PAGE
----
"I wish that I could report that's not the case, but there's still an enemy out there that would like to inflict damage on America on Americans."
Bush's last previous full blown news conference was July 15. He refused to hold another during the final months of last year's presidential campaign, concerned that the questions would be mostly related to political events and determined to stay out of Republican nominee John McCain's spotlight as much as possible. But even though aides had suggested that would change after the election, Bush still declined to participate in a wide ranging question and answer session until now, just eight days before leaving office.
With the Iraq war in its sixth year, he most aggressively defended his decisions on that issue, which will define his presidency like no other. There have been more than 4,000 American deaths since the invasion and toppling of Saddam Hussein in 2003. Hundreds of thousands of Iraqis have also died.
He said he would ask Congress to release the remaining $350 billion in Wall Street bailout money if Obama so desires. But, he said, Obama hadn't made that request of him yet.
On another issue destined to figure prominently in his legacy, Bush said he has "thought long and hard about Katrina you know could I have done something differently, like land Air Force One either in New Orleans or Baton Rouge." Bush was criticized for flying over the devastation wrought by hurricane Katrina in 2005, and waiting until four days after it hit to visit the scene.
But it was in that area that he also acknowledged mistakes. He said that "not finding weapons of mass destruction was a significant disappointment." The accusation that Saddam had and was pursuing weapons of mass destruction was Bush's main justification for going to war. military at the Abu Ghraib prison in Iraq as "a huge disappointment."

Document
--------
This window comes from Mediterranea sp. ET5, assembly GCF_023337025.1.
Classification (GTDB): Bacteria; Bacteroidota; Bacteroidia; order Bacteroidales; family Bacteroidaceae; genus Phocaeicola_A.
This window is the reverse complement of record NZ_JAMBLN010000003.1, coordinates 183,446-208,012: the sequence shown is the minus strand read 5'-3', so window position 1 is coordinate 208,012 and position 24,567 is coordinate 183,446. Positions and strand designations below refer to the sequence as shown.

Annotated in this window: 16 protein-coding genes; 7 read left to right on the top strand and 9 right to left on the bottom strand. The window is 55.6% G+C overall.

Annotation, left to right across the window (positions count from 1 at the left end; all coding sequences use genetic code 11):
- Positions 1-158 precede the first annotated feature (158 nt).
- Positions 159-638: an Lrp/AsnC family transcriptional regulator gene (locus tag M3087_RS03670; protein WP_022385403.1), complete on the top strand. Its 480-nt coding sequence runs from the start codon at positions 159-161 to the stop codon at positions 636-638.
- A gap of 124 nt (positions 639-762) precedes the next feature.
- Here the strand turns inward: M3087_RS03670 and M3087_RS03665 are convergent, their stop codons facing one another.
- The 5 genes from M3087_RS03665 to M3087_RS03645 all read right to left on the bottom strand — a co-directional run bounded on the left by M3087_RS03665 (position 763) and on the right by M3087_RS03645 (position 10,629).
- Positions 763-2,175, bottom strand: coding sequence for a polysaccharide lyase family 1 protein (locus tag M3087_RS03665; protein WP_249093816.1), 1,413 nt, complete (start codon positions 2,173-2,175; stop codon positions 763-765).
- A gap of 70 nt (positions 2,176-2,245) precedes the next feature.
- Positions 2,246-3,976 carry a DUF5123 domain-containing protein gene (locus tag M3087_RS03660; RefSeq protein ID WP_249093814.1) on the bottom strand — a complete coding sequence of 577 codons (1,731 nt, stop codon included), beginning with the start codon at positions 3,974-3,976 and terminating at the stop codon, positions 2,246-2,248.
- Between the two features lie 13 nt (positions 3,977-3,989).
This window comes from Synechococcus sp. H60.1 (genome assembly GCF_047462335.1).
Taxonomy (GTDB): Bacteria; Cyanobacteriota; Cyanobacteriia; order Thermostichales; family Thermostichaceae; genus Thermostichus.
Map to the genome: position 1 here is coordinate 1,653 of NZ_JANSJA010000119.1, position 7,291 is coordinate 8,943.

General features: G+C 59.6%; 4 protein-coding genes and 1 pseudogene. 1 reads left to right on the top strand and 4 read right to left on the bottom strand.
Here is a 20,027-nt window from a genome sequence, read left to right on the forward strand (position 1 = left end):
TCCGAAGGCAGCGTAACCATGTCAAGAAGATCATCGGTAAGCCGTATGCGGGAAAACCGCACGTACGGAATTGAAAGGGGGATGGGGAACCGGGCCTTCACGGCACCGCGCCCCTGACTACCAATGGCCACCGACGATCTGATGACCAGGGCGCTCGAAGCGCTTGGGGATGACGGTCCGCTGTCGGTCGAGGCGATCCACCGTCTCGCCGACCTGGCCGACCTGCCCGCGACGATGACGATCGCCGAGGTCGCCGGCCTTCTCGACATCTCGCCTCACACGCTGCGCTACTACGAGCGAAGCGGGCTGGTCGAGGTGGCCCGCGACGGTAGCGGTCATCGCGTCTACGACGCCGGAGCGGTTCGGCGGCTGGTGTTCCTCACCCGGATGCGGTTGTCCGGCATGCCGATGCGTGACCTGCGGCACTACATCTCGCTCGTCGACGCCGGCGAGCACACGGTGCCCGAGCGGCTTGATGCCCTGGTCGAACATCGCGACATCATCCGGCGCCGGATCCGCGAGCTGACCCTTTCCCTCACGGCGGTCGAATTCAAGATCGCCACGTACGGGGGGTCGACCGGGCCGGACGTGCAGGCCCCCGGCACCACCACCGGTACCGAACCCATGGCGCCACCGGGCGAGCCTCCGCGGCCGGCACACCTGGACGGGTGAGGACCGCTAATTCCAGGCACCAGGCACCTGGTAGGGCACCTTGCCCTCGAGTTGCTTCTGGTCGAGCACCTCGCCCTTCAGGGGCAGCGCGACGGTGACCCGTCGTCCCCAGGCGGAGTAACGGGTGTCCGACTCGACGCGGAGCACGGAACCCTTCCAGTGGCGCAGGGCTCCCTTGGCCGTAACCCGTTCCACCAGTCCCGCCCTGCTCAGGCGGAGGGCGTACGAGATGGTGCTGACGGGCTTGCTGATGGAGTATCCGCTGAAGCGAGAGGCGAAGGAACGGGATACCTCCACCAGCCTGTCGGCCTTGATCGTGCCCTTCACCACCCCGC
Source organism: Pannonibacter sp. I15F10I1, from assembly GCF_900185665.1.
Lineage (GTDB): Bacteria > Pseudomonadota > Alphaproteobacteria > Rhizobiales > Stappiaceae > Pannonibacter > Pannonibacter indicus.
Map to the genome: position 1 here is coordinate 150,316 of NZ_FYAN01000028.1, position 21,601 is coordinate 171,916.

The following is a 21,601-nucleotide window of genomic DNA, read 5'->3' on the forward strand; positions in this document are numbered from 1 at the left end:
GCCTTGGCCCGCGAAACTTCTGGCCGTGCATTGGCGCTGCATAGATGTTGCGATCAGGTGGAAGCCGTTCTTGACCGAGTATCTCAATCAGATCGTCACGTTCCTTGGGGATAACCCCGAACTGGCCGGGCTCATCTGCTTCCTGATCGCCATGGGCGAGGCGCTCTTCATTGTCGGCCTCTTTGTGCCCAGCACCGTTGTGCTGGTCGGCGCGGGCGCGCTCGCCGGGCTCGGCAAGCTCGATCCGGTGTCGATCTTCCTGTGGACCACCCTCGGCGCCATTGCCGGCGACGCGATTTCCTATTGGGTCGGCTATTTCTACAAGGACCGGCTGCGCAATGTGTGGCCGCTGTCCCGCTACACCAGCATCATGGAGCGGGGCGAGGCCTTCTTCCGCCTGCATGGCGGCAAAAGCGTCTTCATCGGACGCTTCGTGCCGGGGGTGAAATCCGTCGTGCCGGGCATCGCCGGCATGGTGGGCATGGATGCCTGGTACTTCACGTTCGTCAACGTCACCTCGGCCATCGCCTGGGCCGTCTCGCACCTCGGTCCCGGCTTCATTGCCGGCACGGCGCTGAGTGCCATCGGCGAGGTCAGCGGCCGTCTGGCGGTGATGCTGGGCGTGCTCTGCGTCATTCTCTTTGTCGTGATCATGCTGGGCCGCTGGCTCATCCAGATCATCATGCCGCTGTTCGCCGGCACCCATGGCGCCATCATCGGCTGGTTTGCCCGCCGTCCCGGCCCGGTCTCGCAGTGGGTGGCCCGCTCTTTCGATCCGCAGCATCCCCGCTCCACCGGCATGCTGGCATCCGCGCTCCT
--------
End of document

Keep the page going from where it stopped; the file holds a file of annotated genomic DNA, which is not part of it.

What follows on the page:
"The question is, in the long run, will this democracy survive, and that's going to be a question for future presidents," he said.
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He particularly became indignant when asked about America's bruised image overseas.
That will take at least one burden off Obama's shoulders involving a program that is extraordinarily unpopular with many legislators and much of the public.
"There'll be a moment when the responsibility of the president lands squarely on his shoulders," Bush said.
He also defended his record on Middle East peace.
He called president elect Barack Obama "a very smart, engaging person" and said he wishes his successor all the best. He hinted at the enormous responsibility Obama is about to assume, describing what it might feel like Jan. 20 when, after taking the oath of office, he enters the Oval Office for the first time as president.
The last news conference of Bush's presidency lasted 46 minutes, and he took questions from more than a dozen reporters.
Bush said he realizes that some issues such as the prison for suspected terrorists at Guantanamo Bay, Cuba, have created controversy at home and around the world. But he defended his actions after the Sept. 11, 2001, terrorist attacks, including approving tough interrogation methods for suspected terrorists and information gathering efforts at home in the name of protecting the country.
That soon changed. Shortly after the news conference, the White House said Obama had asked for the request and Bush had agreed to make it.